The Teaching Scholars Program is but a start on an interesting and worthwhile voyage—from novice to informed educator.
The Teaching Scholars Program for Educators in the Health Sciences was designed to promote the professional development of health science educators in the Faculty of Medicine at McGill University, in Montreal, Quebec, by increasing faculty members’ expertise in developing and implementing educational programs and taking on leadership roles in education.
The Teaching Scholars Program (TSP), which has been previously described,1 is a year-long program that focuses on five major themes: curriculum design and innovation, effective teaching methods and evaluation strategies, educational program evaluation, research in medical/health sciences education, and educational leadership. This program was inspired by the Teaching Scholars Program at the University of North Carolina2 and was designed to enable faculty members in the Faculty of Medicine (which includes the schools of medicine, nursing, physical and occupational therapy, and communication sciences and disorders) to enhance their educational knowledge and skills while maintaining their clinical, teaching, and research responsibilities. More specifically, the TSP aims to respond to faculty members’ needs by helping them to learn more about educational principles and methods, pursue scholarship in medical education (through curriculum development, program evaluation, and educational research), and prepare for educational leadership roles.
The TSP was developed in 1997, three years after the Faculty Development Office in the Faculty of Medicine first opened. Following a series of successful workshops and seminars that were of value in providing faculty members with knowledge and skills relevant to their roles as teachers, we realized that more intensive training, designed to enable the development of educational scholarship and leadership, was required to advance our educational mission. We were also convinced that a longitudinal program that would allow individuals to maintain many of their ongoing responsibilities would be worthwhile.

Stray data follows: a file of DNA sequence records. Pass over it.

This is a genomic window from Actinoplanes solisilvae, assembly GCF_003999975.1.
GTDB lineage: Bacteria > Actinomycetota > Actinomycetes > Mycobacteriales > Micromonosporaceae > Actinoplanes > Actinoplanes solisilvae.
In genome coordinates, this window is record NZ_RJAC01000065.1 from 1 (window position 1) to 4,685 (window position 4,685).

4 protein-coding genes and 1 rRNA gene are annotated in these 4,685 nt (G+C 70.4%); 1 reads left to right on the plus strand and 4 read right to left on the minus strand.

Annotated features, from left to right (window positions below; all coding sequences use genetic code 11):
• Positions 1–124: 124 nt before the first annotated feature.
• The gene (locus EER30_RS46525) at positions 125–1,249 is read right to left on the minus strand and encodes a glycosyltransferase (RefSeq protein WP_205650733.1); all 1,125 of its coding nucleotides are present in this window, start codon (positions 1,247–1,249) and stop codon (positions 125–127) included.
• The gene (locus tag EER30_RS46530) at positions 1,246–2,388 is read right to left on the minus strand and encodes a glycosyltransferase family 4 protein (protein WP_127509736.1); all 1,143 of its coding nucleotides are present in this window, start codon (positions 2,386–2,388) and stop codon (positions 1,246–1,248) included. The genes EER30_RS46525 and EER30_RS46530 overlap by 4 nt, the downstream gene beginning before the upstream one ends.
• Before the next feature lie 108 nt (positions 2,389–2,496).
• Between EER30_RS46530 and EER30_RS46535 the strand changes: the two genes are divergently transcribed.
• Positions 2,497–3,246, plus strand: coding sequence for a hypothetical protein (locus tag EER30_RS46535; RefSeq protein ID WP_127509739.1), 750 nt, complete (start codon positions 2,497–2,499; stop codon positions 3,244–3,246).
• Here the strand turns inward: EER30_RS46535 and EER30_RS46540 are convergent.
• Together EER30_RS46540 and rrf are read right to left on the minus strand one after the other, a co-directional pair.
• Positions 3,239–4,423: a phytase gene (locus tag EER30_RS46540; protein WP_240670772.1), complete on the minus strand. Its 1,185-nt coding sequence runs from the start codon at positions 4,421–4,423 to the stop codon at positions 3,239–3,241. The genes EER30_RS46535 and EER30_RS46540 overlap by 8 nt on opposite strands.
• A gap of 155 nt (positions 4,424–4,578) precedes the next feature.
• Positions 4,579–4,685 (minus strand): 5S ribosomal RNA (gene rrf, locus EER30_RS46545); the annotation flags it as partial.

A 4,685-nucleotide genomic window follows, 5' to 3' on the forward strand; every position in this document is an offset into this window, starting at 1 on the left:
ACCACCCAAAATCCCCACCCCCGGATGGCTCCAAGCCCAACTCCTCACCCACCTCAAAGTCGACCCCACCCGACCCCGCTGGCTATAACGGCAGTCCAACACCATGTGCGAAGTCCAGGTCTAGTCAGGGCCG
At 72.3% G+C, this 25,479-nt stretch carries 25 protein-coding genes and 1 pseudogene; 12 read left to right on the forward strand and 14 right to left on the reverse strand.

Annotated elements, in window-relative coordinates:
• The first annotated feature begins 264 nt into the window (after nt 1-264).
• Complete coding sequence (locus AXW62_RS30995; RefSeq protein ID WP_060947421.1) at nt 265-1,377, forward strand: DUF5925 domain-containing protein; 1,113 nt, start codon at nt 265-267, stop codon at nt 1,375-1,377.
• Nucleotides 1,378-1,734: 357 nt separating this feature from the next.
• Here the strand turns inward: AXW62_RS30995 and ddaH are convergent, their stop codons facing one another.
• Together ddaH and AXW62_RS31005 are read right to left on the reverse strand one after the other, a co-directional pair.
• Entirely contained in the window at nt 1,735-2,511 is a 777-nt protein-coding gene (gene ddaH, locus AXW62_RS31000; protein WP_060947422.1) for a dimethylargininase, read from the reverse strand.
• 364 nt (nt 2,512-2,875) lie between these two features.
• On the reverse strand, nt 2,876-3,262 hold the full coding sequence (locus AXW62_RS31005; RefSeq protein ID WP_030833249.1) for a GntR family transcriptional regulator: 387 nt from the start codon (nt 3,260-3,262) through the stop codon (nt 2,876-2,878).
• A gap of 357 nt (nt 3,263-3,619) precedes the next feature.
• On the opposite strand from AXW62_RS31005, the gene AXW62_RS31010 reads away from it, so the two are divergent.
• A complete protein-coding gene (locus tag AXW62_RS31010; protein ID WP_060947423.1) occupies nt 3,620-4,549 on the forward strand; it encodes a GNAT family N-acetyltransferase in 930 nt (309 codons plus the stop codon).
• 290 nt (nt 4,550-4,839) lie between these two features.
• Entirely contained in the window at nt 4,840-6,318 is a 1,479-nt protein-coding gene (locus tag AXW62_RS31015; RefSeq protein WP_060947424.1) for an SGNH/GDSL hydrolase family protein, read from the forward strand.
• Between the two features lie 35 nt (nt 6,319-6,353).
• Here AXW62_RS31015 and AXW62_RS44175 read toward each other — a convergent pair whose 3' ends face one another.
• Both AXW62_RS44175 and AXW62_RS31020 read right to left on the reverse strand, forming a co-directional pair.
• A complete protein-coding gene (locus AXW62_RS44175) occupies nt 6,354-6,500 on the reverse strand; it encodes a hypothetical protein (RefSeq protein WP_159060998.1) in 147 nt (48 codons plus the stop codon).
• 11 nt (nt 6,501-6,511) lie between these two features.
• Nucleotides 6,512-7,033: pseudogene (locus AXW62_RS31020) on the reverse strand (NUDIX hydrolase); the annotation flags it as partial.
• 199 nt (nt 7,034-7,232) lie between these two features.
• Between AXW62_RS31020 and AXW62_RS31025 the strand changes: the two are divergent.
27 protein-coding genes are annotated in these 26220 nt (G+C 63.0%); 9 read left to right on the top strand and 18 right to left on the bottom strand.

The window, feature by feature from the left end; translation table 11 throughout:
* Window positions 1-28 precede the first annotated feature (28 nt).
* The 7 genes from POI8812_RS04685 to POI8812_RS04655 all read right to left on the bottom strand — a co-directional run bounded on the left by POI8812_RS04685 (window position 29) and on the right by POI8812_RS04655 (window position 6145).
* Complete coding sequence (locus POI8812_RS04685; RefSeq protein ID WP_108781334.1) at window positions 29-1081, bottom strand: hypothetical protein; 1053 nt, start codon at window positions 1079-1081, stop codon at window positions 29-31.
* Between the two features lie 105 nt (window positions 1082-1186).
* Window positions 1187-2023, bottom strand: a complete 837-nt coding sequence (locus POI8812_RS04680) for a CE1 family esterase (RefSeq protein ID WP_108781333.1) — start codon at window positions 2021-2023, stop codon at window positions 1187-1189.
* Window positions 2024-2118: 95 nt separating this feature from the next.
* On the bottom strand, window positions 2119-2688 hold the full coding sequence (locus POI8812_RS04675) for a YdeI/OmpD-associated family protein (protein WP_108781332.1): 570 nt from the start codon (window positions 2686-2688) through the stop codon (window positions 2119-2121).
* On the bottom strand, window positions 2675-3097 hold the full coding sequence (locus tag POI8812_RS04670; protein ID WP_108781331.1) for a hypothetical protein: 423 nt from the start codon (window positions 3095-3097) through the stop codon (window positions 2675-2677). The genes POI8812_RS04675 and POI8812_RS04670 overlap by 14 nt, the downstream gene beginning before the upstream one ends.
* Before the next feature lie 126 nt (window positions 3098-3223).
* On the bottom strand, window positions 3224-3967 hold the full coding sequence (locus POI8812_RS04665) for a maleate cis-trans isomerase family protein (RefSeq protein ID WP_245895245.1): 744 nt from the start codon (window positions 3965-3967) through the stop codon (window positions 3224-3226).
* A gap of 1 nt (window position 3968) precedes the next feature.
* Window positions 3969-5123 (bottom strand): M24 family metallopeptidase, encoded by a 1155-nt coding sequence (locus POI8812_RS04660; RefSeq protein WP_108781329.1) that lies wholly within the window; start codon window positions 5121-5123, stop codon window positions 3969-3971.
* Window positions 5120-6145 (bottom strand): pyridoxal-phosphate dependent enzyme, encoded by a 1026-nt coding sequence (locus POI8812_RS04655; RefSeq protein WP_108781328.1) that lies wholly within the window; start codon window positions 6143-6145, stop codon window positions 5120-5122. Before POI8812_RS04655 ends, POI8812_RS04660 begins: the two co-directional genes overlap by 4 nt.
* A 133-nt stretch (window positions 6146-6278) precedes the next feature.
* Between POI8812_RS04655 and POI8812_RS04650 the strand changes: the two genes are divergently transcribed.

Members of the Faculty Development Office designed and implemented the TSP, which was supported by the dean of medicine and the chairs of the clinical and basic science departments. This group included the authors: the associate dean for faculty development who is a clinical psychologist by training (YS) and a medical educator who is a clinical pharmacologist (PJM), as well as colleagues from family medicine and orthopedic surgery. We had all had experience and/or training in medical education and were committed to the importance of education in a research-intensive university. The authors have both been involved in the TSP since its inception and we continue to serve as advisors to the teaching scholars.
The Teaching Scholars Program
The TSP accepts three to six faculty members annually. Since 1997, 34 faculty members from the following disciplines have graduated from this program: anesthesiology (2); dentistry (1); family medicine (4); geriatrics (1); internal medicine (2); nursing (3); obstetrics and gynecology (3); oncology (1); otolaryngology (1); palliative care (1); pediatrics (5); psychiatry (1); radiation oncology (2); and surgery (7). Three individuals are currently enrolled in the TSP and will complete the program in the fall of 2006. The majority of teaching scholars have been clinicians, involved in teaching undergraduate, graduate, and postgraduate students. Two have been basic scientists. At the time of entry, eight of the scholars held an administrative position in medical education (eg, undergraduate or postgraduate program director).
Recruitment for the TSP targets individuals from all health professions in the university and affiliated teaching hospital. Educators from all of the medical specialties, basic science departments, and schools of nursing, physical and occupational therapy, and communication sciences and disorders can apply. We circulate program descriptions to departmental chairs and divisional directors, undergraduate and postgraduate program directors, and faculty members involved in medical education. We ask potential applicants to provide a letter outlining their anticipated goals for the program, a description of their proposed educational project, and an explanation of how their involvement in the program will benefit their division or department. We also require two letters of reference, including a letter of support from the applicant’s departmental chair. The TSP selection committee includes the authors, members of the Faculty Development Office, and a representative from a basic science department, nominated by the dean. We interview all applicants and choose the teaching scholars based on their stated interest in medical education, their previous educational experience, the potential value of their educational project to both their department and the Faculty of Medicine, and the feasibility of the applicant acquiring “protected time” for the program. We also require written support from the departmental chair or divisional chief in order to ensure successful completion of the program.